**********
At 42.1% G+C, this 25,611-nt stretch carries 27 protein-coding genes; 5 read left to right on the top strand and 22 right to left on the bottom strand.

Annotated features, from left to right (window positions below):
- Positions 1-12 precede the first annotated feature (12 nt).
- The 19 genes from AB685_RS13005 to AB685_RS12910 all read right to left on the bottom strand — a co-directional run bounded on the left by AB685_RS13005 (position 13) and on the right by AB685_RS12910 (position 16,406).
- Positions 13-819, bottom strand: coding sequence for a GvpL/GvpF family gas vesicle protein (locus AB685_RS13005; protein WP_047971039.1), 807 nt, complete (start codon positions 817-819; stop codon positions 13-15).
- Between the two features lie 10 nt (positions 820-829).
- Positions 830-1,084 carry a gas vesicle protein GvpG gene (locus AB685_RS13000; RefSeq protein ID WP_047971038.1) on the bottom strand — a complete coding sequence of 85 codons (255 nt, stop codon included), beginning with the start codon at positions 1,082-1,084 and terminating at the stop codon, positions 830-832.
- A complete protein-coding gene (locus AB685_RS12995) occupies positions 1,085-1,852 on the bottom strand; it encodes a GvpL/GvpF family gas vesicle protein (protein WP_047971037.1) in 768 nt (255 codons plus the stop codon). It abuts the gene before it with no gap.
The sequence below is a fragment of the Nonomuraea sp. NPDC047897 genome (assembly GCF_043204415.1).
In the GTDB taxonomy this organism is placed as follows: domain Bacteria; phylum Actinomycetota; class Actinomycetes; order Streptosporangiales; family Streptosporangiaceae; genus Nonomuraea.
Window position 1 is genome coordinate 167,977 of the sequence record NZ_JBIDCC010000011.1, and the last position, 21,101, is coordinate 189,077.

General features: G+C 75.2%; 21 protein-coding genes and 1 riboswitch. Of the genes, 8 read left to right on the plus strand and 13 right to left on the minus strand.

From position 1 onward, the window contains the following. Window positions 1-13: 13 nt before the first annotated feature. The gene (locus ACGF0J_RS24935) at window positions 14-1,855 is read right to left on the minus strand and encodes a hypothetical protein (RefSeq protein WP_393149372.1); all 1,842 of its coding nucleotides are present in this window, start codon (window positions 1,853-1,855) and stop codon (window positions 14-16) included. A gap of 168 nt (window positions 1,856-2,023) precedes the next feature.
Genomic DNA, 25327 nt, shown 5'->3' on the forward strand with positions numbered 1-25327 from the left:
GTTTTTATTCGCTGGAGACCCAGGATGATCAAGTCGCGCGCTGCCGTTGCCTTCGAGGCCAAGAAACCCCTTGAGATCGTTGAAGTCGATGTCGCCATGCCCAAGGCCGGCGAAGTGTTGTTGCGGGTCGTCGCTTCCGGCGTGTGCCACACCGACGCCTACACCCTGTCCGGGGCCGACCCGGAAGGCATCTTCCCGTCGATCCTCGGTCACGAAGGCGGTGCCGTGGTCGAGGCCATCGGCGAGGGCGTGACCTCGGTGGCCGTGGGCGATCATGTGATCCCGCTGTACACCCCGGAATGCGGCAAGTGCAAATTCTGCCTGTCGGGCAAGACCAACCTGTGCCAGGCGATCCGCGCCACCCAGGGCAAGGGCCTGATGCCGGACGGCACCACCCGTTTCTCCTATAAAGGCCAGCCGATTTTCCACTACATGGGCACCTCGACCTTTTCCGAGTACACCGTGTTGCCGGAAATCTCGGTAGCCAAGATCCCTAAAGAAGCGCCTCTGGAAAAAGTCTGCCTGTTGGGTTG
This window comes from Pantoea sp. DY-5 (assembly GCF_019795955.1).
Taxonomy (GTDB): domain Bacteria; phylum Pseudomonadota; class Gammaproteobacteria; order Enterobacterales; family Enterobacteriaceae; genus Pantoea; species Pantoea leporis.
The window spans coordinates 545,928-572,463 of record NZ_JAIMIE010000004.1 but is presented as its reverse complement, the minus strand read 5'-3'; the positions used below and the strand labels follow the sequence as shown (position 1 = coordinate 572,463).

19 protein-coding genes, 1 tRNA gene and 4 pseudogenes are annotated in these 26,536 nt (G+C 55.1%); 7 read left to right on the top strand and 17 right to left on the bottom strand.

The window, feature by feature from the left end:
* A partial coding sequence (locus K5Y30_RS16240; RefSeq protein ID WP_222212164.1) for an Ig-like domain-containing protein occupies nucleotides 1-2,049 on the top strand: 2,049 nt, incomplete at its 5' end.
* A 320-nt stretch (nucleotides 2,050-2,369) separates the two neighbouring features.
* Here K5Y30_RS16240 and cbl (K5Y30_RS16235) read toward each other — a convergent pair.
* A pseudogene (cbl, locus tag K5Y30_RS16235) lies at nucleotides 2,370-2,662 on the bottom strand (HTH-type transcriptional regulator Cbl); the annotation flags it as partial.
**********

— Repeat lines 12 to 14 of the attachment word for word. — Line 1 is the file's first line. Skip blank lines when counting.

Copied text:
General features: G+C 75.2%; 21 protein-coding genes and 1 riboswitch. Of the genes, 8 read left to right on the plus strand and 13 right to left on the minus strand.

From position 1 onward, the window contains the following. Window positions 1-13: 13 nt before the first annotated feature. The gene (locus ACGF0J_RS24935) at window positions 14-1,855 is read right to left on the minus strand and encodes a hypothetical protein (RefSeq protein WP_393149372.1); all 1,842 of its coding nucleotides are present in this window, start codon (window positions 1,853-1,855) and stop codon (window positions 14-16) included. A gap of 168 nt (window positions 1,856-2,023) precedes the next feature.
Genomic DNA, 25327 nt, shown 5'->3' on the forward strand with positions numbered 1-25327 from the left: